KJ’s BB Newsletter                       February 27, 2001

Here’s a response I sent to Mark Hanson, DM Register columnist, who recently had an article stating that Creighton’s Ryan Sears was a good point guard, Kansas’ Kirk Hinrich was better, but ISU’s Jamaal Tinsley was the best.


I just had to write and let you know that you had the order a little wrong in your recent article stating that Jamaal Tinsley was better than Kirk Hinrich and Ryan Sears.

Here's some data as proof that Hinrich is the best:

Martin Manley's Production Index is a simple one that basically counts the 'good' things players do (e.g. points, rebounds, steals, assists, and blocked shots), and subtracts the 'bad' things (missed FGs, missed FTs, and turnovers).  The result then can be divided by the number of games played to show their production index per game, or it can be divided by Minutes played to derive an index which shows how effective they are when on the floor.

Here are the results (through 27 games for Tinsley and 26 each for Hinrich and Sears)

Player               Game Index    Minute Index

Hinrich              17.38                .522

Tinsley              14.85                .461

Sears                12.88                .381

Clearly, Hinrich is not only better per game, but he's more effective while on the floor.

Another way to look at this is based on point guard indicators proposed by Jed Tai on his web site About.com.  He uses seven different indicators:

  Indicator                                    Tinsley              Hinrich              Sears

Points per 40 Minutes             17.81                14.15                13.59

Field Goal %                             40.2                  51.3                  37.8

Three Point %                            39.8                  52.9                  35.0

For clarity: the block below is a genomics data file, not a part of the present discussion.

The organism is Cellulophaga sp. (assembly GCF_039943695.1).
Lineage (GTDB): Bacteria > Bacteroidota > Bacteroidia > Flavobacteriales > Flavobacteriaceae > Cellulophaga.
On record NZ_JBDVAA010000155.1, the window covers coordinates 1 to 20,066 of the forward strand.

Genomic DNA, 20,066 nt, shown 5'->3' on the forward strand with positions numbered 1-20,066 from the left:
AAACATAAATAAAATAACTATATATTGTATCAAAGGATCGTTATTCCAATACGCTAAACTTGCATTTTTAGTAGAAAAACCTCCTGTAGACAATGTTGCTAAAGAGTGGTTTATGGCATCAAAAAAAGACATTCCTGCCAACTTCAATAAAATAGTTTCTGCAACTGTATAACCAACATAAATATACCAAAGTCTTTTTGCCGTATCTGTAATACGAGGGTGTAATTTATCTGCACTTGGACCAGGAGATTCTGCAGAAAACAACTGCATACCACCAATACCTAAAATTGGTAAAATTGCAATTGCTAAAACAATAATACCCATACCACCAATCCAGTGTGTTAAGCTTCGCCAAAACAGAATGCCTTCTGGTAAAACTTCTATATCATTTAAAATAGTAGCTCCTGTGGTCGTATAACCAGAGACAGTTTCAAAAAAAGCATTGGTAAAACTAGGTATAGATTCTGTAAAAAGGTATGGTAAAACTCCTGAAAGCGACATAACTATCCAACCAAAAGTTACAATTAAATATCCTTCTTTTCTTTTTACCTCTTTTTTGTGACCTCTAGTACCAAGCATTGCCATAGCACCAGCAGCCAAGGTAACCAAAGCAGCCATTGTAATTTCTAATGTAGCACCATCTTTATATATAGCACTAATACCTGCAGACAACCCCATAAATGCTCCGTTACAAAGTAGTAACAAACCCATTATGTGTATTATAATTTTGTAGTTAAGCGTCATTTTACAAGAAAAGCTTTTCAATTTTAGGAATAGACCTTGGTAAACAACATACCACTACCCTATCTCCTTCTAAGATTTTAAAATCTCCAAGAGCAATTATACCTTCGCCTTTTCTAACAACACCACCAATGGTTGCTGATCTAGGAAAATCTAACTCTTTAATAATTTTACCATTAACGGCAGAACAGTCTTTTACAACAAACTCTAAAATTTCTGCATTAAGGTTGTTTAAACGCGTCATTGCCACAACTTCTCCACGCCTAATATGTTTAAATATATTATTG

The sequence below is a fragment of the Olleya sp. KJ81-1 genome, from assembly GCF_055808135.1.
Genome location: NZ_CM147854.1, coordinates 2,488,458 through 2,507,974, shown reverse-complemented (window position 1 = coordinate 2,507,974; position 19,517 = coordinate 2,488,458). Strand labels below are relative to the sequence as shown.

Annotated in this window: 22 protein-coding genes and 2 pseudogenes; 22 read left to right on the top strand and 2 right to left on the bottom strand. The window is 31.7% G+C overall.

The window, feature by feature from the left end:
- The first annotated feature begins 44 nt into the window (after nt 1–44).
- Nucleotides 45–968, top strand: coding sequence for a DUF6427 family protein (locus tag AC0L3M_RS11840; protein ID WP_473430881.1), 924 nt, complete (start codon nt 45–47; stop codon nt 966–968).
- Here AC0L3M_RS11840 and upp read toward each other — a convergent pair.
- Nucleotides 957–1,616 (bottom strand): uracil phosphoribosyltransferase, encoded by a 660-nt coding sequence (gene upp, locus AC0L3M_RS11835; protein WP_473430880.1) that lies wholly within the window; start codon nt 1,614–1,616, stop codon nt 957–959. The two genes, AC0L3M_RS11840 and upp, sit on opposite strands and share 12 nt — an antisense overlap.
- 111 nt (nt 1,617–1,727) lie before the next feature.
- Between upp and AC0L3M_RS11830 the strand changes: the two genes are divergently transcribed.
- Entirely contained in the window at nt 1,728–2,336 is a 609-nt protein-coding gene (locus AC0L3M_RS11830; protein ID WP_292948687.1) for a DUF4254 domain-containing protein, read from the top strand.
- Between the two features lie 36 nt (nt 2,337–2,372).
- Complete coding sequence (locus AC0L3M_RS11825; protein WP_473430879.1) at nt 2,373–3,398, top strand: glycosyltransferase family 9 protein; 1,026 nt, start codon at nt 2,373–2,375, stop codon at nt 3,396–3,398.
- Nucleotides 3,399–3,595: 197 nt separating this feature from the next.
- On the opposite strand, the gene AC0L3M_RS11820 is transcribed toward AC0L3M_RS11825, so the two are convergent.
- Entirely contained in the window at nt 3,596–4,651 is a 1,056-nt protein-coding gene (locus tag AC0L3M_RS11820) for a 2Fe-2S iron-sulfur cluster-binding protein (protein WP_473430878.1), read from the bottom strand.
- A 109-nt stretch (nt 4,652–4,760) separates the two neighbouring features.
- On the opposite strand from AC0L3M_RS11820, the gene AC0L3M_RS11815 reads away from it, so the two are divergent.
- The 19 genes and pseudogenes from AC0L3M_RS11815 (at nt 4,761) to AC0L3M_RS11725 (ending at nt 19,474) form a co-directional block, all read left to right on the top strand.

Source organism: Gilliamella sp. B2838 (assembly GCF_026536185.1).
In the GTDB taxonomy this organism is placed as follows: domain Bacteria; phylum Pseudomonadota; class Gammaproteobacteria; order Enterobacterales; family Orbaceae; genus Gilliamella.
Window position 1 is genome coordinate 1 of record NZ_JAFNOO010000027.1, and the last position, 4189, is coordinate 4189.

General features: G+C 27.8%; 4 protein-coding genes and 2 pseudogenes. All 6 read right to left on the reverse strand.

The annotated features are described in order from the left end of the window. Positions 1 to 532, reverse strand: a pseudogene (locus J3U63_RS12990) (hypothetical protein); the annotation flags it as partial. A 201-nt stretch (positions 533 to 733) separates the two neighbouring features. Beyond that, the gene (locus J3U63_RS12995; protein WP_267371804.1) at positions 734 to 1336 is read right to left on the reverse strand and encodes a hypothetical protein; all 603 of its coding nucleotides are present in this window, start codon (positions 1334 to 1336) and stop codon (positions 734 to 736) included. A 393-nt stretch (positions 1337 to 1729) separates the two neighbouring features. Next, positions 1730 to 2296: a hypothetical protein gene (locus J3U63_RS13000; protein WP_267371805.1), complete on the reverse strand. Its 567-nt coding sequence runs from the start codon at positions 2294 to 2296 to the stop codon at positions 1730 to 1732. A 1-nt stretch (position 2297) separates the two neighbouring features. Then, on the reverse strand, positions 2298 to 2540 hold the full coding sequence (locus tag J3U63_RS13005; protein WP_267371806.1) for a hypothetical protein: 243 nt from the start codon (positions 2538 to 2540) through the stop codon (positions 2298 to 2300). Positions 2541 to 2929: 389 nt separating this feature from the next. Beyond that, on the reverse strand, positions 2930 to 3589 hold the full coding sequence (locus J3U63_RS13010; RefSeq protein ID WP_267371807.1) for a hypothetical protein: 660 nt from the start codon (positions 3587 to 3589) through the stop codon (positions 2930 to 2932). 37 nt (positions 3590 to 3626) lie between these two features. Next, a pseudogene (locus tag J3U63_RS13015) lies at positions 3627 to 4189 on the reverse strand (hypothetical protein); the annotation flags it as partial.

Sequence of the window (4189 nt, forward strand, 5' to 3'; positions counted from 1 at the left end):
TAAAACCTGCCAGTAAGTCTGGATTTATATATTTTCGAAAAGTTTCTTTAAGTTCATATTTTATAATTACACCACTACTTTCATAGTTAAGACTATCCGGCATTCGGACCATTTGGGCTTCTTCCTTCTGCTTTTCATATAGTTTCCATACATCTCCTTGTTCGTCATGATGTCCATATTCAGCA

Free Throw %                            70.7                  84.2                  79.2

Assists per 40 Minutes             7.36                  8.65                  4.91

Assist/Turnover Ratio                 1.58                  2.13                  2.20

Steals per 40 Minutes             2.99                  1.52                  2.68

Tai ranks PGs and then weights each of the Indicators.  Since we can't do that here, due to small numbers of players, let me just state that Hinrich is the best on 4 of the seven indicators, Tinsley on only two, while Sears had the best A/T ratio.

On 1/31 Tai ranked the best 55 PGs in the country, and Hinrich ranked 10th, Tinsley 20th, and Sears didn't make the list.  Dean Oliver, incidently, was 43.

Lastly, there is what Tai calls the Prouty Index (I don't know who Prouty is).  It comes from four factors which are summed and then averaged:

Offensive Efficiency = Pts / (FGA*2) + FTA

Total Offense = (Pts + A*2 - TO) / Min

Possessions Gained = (Reb + Stl = (Blk/2) - PF) / Min

Win Rating = Min / (Team Total Min / 5) * Team Winning Pct.

Tinsley              .496

Hinrich              .525

Sears                .454

In summary, based on a variety of statistics, Hinrich is clearly a better ball player than Tinsley, even though he's only a sophomore while Tinsley is in his last year.